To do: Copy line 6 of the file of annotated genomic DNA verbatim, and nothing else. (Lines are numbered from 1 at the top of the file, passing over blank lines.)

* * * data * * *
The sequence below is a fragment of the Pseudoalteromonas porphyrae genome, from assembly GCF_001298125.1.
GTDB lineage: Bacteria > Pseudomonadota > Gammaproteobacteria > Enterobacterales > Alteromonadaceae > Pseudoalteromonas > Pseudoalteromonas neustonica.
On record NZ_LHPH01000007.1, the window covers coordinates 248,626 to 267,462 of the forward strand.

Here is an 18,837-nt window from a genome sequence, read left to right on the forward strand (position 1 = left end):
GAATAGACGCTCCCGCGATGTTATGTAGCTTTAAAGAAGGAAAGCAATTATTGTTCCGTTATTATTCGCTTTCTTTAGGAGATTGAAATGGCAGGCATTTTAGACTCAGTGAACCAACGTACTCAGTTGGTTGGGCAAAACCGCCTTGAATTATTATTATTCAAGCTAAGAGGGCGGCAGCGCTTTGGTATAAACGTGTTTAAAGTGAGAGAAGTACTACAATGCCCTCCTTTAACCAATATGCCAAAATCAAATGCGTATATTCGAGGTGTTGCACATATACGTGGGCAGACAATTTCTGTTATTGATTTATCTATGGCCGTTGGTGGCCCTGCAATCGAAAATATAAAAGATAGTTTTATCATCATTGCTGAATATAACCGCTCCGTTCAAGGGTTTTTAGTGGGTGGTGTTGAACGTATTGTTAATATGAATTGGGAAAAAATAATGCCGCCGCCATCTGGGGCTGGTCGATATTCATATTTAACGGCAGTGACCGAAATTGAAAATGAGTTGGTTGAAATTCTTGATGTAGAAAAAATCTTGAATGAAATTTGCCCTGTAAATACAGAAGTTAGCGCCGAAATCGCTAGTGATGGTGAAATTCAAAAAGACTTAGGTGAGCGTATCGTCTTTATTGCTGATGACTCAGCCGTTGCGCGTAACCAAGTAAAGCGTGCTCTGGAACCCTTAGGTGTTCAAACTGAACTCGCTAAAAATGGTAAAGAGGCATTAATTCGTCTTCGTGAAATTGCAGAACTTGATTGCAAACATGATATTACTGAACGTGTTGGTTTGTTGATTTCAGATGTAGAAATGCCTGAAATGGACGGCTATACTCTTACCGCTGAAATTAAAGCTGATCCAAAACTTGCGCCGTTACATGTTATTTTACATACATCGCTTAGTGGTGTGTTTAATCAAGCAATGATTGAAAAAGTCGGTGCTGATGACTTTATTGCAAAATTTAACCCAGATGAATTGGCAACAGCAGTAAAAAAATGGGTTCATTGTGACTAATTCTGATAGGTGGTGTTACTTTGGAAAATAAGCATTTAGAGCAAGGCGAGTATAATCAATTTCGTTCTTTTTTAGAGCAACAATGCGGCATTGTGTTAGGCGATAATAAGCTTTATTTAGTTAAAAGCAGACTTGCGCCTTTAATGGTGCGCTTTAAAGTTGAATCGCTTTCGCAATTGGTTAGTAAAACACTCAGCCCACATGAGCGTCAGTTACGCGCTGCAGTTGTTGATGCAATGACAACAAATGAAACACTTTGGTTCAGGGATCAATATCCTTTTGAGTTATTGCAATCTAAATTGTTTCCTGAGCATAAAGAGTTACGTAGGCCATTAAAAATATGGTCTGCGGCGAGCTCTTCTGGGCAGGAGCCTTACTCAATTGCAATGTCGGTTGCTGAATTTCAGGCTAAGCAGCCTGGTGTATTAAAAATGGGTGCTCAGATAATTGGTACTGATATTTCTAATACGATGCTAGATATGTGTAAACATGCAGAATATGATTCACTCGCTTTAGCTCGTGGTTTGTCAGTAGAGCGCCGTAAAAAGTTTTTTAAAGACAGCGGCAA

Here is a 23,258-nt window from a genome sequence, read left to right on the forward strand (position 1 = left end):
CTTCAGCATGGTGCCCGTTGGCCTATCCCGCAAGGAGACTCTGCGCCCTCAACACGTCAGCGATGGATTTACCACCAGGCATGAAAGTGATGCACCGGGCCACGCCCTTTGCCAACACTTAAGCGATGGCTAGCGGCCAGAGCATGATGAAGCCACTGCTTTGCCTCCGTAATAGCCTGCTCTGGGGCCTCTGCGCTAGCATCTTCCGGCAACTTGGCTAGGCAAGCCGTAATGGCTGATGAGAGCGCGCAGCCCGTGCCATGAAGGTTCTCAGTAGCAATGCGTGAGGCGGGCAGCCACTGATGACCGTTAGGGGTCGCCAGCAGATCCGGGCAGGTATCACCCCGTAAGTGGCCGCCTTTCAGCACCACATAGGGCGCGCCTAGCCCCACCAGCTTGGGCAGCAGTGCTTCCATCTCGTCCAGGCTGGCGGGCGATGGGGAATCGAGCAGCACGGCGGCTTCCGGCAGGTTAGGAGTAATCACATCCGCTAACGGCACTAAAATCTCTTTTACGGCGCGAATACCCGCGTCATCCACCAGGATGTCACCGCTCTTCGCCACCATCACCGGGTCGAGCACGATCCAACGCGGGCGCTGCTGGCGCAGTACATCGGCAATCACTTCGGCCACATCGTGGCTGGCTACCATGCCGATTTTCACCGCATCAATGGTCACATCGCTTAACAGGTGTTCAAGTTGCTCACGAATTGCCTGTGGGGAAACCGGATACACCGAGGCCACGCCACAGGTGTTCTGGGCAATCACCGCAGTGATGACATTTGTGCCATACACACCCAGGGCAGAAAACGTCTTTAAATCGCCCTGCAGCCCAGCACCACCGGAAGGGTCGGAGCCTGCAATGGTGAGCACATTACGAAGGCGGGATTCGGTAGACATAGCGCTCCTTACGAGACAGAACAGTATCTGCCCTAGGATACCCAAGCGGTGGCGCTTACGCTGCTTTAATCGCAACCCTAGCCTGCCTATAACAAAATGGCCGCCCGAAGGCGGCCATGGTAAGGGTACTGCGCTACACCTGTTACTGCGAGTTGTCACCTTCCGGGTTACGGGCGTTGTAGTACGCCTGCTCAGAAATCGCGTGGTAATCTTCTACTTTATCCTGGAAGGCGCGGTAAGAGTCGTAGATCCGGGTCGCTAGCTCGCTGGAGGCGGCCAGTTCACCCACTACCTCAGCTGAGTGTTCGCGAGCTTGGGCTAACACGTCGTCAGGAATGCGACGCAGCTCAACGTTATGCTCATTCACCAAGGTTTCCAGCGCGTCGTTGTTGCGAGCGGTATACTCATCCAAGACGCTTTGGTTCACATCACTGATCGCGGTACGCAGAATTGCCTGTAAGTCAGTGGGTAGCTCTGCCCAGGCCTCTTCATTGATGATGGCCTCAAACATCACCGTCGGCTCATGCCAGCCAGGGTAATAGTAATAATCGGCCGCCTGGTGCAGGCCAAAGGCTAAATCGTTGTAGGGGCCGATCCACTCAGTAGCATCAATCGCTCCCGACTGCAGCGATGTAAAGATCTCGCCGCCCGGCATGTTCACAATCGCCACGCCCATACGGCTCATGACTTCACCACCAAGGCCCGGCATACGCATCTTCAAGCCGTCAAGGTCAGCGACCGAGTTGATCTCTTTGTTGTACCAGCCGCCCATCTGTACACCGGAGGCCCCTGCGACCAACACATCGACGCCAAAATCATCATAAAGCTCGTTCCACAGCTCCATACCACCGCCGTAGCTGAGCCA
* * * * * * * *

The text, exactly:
Here is a 23,258-nt window from a genome sequence, read left to right on the forward strand (position 1 = left end):